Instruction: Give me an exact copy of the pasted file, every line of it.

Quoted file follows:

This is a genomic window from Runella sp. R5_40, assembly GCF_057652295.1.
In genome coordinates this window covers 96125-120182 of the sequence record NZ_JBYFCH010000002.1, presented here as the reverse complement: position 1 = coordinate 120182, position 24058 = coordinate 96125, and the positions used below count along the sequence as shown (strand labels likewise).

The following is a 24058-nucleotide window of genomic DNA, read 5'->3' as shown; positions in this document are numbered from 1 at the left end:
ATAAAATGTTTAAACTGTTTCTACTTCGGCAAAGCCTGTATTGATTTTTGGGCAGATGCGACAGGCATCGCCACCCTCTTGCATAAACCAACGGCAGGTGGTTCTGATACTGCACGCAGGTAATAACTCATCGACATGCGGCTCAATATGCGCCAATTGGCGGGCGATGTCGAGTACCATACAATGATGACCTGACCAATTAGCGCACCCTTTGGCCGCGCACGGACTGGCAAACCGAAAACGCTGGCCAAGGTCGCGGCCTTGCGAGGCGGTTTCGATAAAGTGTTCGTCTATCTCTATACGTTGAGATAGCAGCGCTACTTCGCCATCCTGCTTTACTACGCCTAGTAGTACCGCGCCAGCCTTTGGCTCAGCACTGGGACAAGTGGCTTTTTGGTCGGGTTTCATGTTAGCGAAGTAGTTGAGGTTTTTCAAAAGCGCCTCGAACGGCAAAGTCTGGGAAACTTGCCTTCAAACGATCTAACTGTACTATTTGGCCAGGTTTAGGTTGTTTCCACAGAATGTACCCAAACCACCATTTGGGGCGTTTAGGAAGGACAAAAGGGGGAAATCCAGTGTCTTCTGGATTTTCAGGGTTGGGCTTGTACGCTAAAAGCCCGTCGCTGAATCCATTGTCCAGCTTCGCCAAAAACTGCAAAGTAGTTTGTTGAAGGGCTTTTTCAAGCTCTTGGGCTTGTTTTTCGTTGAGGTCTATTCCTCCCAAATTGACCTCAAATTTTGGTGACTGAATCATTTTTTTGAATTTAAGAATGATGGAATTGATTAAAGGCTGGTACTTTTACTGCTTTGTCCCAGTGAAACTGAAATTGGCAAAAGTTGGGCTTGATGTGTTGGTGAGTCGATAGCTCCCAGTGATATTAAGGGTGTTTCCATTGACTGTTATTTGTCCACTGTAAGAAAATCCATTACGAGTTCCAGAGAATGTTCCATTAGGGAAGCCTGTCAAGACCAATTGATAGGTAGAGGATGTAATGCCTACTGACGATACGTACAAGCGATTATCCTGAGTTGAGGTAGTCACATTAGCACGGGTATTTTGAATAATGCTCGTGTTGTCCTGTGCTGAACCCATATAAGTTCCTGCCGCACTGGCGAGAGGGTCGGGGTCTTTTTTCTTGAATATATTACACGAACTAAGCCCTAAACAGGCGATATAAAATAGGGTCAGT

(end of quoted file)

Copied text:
This is a genomic window from Runella sp. R5_40, assembly GCF_057652295.1.
In genome coordinates this window covers 96125-120182 of the sequence record NZ_JBYFCH010000002.1, presented here as the reverse complement: position 1 = coordinate 120182, position 24058 = coordinate 96125, and the positions used below count along the sequence as shown (strand labels likewise).

The following is a 24058-nucleotide window of genomic DNA, read 5'->3' as shown; positions in this document are numbered from 1 at the left end:
ATAAAATGTTTAAACTGTTTCTACTTCGGCAAAGCCTGTATTGATTTTTGGGCAGATGCGACAGGCATCGCCACCCTCTTGCATAAACCAACGGCAGGTGGTTCTGATACTGCACGCAGGTAATAACTCATCGACATGCGGCTCAATATGCGCCAATTGGCGGGCGATGTCGAGTACCATACAATGATGACCTGACCAATTAGCGCACCCTTTGGCCGCGCACGGACTGGCAAACCGAAAACGCTGGCCAAGGTCGCGGCCTTGCGAGGCGGTTTCGATAAAGTGTTCGTCTATCTCTATACGTTGAGATAGCAGCGCTACTTCGCCATCCTGCTTTACTACGCCTAGTAGTACCGCGCCAGCCTTTGGCTCAGCACTGGGACAAGTGGCTTTTTGGTCGGGTTTCATGTTAGCGAAGTAGTTGAGGTTTTTCAAAAGCGCCTCGAACGGCAAAGTCTGGGAAACTTGCCTTCAAACGATCTAACTGTACTATTTGGCCAGGTTTAGGTTGTTTCCACAGAATGTACCCAAACCACCATTTGGGGCGTTTAGGAAGGACAAAAGGGGGAAATCCAGTGTCTTCTGGATTTTCAGGGTTGGGCTTGTACGCTAAAAGCCCGTCGCTGAATCCATTGTCCAGCTTCGCCAAAAACTGCAAAGTAGTTTGTTGAAGGGCTTTTTCAAGCTCTTGGGCTTGTTTTTCGTTGAGGTCTATTCCTCCCAAATTGACCTCAAATTTTGGTGACTGAATCATTTTTTTGAATTTAAGAATGATGGAATTGATTAAAGGCTGGTACTTTTACTGCTTTGTCCCAGTGAAACTGAAATTGGCAAAAGTTGGGCTTGATGTGTTGGTGAGTCGATAGCTCCCAGTGATATTAAGGGTGTTTCCATTGACTGTTATTTGTCCACTGTAAGAAAATCCATTACGAGTTCCAGAGAATGTTCCATTAGGGAAGCCTGTCAAGACCAATTGATAGGTAGAGGATGTAATGCCTACTGACGATACGTACAAGCGATTATCCTGAGTTGAGGTAGTCACATTAGCACGGGTATTTTGAATAATGCTCGTGTTGTCCTGTGCTGAACCCATATAAGTTCCTGCCGCACTGGCGAGAGGGTCGGGGTCTTTTTTCTTGAATATATTACACGAACTAAGCCCTAAACAGGCGATATAAAATAGGGTCAGT